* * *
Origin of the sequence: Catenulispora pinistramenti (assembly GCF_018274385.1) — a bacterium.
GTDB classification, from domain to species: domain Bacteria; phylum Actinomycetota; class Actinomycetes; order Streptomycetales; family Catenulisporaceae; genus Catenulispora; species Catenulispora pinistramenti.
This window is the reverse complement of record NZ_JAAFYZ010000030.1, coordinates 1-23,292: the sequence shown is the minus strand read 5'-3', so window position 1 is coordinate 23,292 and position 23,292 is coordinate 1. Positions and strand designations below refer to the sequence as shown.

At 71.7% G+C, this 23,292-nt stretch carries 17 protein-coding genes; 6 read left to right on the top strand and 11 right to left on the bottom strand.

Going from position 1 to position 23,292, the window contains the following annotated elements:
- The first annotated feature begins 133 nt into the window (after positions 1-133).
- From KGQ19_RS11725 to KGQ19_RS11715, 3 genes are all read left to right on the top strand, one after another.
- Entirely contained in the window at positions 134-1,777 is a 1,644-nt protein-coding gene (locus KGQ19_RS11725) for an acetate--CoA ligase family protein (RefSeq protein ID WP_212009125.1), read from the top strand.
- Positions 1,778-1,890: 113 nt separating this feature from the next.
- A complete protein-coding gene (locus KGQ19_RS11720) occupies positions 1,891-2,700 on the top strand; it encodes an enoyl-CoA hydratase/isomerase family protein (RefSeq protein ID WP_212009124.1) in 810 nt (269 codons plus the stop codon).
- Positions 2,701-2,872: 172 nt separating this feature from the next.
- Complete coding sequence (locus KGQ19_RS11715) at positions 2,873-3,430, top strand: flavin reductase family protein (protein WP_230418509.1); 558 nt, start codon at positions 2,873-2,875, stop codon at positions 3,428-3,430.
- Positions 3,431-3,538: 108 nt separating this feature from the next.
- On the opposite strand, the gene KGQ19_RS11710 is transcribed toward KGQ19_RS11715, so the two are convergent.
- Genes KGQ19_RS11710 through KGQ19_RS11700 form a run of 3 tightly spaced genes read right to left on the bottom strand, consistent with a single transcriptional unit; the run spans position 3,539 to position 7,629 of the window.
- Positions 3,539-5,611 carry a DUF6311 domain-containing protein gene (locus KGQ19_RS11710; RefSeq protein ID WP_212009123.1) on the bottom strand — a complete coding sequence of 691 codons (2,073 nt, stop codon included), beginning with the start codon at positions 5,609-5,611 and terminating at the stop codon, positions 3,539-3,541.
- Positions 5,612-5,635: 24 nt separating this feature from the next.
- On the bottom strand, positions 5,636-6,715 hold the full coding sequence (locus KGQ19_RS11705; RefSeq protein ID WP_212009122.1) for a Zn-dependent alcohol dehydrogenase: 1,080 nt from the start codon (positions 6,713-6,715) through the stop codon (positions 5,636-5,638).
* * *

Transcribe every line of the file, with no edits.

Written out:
Origin of the sequence: Catenulispora pinistramenti (assembly GCF_018274385.1) — a bacterium.
GTDB classification, from domain to species: domain Bacteria; phylum Actinomycetota; class Actinomycetes; order Streptomycetales; family Catenulisporaceae; genus Catenulispora; species Catenulispora pinistramenti.
This window is the reverse complement of record NZ_JAAFYZ010000030.1, coordinates 1-23,292: the sequence shown is the minus strand read 5'-3', so window position 1 is coordinate 23,292 and position 23,292 is coordinate 1. Positions and strand designations below refer to the sequence as shown.

At 71.7% G+C, this 23,292-nt stretch carries 17 protein-coding genes; 6 read left to right on the top strand and 11 right to left on the bottom strand.

Going from position 1 to position 23,292, the window contains the following annotated elements:
- The first annotated feature begins 133 nt into the window (after positions 1-133).
- From KGQ19_RS11725 to KGQ19_RS11715, 3 genes are all read left to right on the top strand, one after another.
- Entirely contained in the window at positions 134-1,777 is a 1,644-nt protein-coding gene (locus KGQ19_RS11725) for an acetate--CoA ligase family protein (RefSeq protein ID WP_212009125.1), read from the top strand.
- Positions 1,778-1,890: 113 nt separating this feature from the next.
- A complete protein-coding gene (locus KGQ19_RS11720) occupies positions 1,891-2,700 on the top strand; it encodes an enoyl-CoA hydratase/isomerase family protein (RefSeq protein ID WP_212009124.1) in 810 nt (269 codons plus the stop codon).
- Positions 2,701-2,872: 172 nt separating this feature from the next.
- Complete coding sequence (locus KGQ19_RS11715) at positions 2,873-3,430, top strand: flavin reductase family protein (protein WP_230418509.1); 558 nt, start codon at positions 2,873-2,875, stop codon at positions 3,428-3,430.
- Positions 3,431-3,538: 108 nt separating this feature from the next.
- On the opposite strand, the gene KGQ19_RS11710 is transcribed toward KGQ19_RS11715, so the two are convergent.
- Genes KGQ19_RS11710 through KGQ19_RS11700 form a run of 3 tightly spaced genes read right to left on the bottom strand, consistent with a single transcriptional unit; the run spans position 3,539 to position 7,629 of the window.
- Positions 3,539-5,611 carry a DUF6311 domain-containing protein gene (locus KGQ19_RS11710; RefSeq protein ID WP_212009123.1) on the bottom strand — a complete coding sequence of 691 codons (2,073 nt, stop codon included), beginning with the start codon at positions 5,609-5,611 and terminating at the stop codon, positions 3,539-3,541.
- Positions 5,612-5,635: 24 nt separating this feature from the next.
- On the bottom strand, positions 5,636-6,715 hold the full coding sequence (locus KGQ19_RS11705; RefSeq protein ID WP_212009122.1) for a Zn-dependent alcohol dehydrogenase: 1,080 nt from the start codon (positions 6,713-6,715) through the stop codon (positions 5,636-5,638).